• Suzanne Terry

    “If only we protected Black girls the way we protect White fragility and Whiteness’ delicate sensibilities.” THIS. This whole paragraph, actually. I watched the video and said, “That never would have happened to me” – not because of anything that I as a student would have done differently, but because of the whiteness of my skin and who my parents are. It’s sick that she didn’t get the same consideration.

  • Jean

    *hugs* Nameste. The light in me sees the light in you. You have been made in God’s exquisite image. You are valued. You are loved. You are held.

  • Jane Hertenstein

    for example: white girl texting in classroom, maybe goes to the office, maybe parents get called
    black girl texts in classroom, http://www.chicagotribune.com/news/cbs_chicag-local-advocates-express-o-20151027-premiumvideo.html
    taken down
    I’m reading the comments under the video–and it’s like: she broke the rules, kids need to learn.
    A’Driane=don’t stop blogging, posting, using your voice

  • Velynn

    Sis thanks for saying what I wasn’t able to quite put into words yet…
    “I can’t take in the full scope of what it means to be Black and female
    in this world, what it means to have a “social construct” of race and
    otherness brutalized and encoded into our skin and existence repeatedly,
    relentlessly. Not today. I’ll go insane. So instead I’ll retreat and
    recover and build myself up so I can face it all tomorrow.
    Retreating under His wings with you… <3

  • Gina

    Thank you for sharing this! I too felt sick as I read comments yesterday justifying the situation. I’m glad someone put it into words.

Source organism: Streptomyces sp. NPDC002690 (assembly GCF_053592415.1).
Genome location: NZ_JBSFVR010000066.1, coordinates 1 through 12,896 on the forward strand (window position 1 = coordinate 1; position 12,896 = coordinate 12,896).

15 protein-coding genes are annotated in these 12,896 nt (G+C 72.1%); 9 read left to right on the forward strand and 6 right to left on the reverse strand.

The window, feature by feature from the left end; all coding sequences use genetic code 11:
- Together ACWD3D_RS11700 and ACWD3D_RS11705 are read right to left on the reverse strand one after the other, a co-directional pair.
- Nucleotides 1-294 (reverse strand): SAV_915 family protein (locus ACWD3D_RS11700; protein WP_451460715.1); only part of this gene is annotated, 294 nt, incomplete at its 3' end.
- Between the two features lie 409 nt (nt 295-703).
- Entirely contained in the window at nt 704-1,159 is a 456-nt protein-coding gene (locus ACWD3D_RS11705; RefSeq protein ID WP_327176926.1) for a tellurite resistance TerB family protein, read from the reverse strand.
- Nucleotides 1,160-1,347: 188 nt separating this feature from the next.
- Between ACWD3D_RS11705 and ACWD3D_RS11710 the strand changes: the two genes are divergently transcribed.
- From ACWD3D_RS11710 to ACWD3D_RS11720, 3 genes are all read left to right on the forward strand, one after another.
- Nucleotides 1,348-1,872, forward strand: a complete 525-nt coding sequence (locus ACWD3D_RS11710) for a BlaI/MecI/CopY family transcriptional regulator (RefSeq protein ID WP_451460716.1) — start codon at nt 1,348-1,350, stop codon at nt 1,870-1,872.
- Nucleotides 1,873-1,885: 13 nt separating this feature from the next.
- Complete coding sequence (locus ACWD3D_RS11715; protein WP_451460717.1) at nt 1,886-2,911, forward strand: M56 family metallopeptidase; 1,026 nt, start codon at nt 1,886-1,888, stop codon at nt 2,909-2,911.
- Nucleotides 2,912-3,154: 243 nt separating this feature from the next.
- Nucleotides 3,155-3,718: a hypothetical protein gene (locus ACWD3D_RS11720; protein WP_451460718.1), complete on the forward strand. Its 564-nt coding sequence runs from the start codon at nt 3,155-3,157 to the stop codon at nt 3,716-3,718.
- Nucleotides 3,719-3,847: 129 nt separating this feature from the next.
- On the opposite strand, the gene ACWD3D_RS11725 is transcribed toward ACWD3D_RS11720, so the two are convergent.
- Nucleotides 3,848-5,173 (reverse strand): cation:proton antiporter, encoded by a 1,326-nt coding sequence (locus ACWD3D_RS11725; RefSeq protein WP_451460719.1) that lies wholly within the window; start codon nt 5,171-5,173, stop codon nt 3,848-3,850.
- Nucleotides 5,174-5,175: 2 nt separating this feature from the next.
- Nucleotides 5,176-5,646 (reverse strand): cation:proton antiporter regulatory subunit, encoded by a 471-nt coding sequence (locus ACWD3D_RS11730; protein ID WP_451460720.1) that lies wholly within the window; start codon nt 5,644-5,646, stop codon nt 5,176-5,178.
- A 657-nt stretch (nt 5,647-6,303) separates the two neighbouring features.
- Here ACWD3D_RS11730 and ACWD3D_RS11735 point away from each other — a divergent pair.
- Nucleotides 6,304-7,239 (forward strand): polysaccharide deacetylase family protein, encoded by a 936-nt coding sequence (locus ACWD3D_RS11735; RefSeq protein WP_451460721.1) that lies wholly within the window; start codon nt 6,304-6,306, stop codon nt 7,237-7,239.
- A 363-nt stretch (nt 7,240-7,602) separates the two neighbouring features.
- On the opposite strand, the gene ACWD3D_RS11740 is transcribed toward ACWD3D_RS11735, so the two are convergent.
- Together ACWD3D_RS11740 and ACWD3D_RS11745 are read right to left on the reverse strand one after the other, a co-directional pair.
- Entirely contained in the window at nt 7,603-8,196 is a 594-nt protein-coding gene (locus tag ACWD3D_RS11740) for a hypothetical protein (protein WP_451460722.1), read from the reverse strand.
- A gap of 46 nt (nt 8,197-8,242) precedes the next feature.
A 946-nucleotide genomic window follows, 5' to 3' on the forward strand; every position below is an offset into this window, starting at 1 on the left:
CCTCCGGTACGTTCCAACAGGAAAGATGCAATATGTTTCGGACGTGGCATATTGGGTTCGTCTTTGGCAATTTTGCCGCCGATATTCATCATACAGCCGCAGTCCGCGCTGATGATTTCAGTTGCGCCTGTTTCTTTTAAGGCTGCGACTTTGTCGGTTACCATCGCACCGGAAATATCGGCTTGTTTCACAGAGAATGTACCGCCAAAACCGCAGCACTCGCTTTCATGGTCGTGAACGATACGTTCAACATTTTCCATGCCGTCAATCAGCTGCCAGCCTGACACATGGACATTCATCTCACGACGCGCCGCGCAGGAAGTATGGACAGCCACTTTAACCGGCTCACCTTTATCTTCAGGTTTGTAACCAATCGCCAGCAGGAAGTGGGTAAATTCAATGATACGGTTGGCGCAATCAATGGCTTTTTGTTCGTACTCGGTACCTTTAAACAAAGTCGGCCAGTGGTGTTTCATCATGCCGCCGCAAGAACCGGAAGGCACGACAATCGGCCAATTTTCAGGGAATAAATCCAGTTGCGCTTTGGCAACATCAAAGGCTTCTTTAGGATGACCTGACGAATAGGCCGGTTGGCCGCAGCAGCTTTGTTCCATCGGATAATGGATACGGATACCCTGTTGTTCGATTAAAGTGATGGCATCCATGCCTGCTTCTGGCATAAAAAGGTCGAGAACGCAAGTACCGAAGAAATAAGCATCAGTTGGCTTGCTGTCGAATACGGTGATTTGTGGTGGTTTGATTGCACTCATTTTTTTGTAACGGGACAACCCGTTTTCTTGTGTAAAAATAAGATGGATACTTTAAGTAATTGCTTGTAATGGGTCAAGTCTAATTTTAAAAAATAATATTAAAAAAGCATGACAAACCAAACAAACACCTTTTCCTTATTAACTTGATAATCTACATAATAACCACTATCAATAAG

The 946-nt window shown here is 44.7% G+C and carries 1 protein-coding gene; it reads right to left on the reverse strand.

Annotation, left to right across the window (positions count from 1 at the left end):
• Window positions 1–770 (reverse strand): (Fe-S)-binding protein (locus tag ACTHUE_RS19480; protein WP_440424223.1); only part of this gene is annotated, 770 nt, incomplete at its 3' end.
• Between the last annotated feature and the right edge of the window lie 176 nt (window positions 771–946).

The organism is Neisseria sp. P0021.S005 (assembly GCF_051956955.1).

• Jane Hertenstein

    She was texting!!!??? So what? Obviously other kids had their phones out because there are SEVERAL videos of this incident on-line. People text in their cars and they don’t get pulled over and thrown to the pavement. (I wish.) We are a society used to live-blogging, simultaneously walking,
    eating, and tweeting. Congress does it when the President is
    delivering the State of the Union address. So what is the deal here????
    How is texting disrupting a roomfull of students–anymore than say an officer throwing a fellow student onto the ground and straddling her???

  • BaddestMotherEver

    I was eating lunch outside at a sandwich shop, by myself, reading a book, being a white woman in middle age and middle class. A youngish black man, carrying all that he owned walked down the sidewalk towards the bus stop where the fellows from the Salvation Army hang out. We both looked up at the same instant and our eyes met. I saw FEAR in his, fear of meeting my gaze. He looked away as fast as possible and compressed himself to take up as little space on the sidewalk as he could. That was the moment that I realized that my white womanhood, which will be protected so viciously whether I ask for it to be or not, makes ME the dangerous one.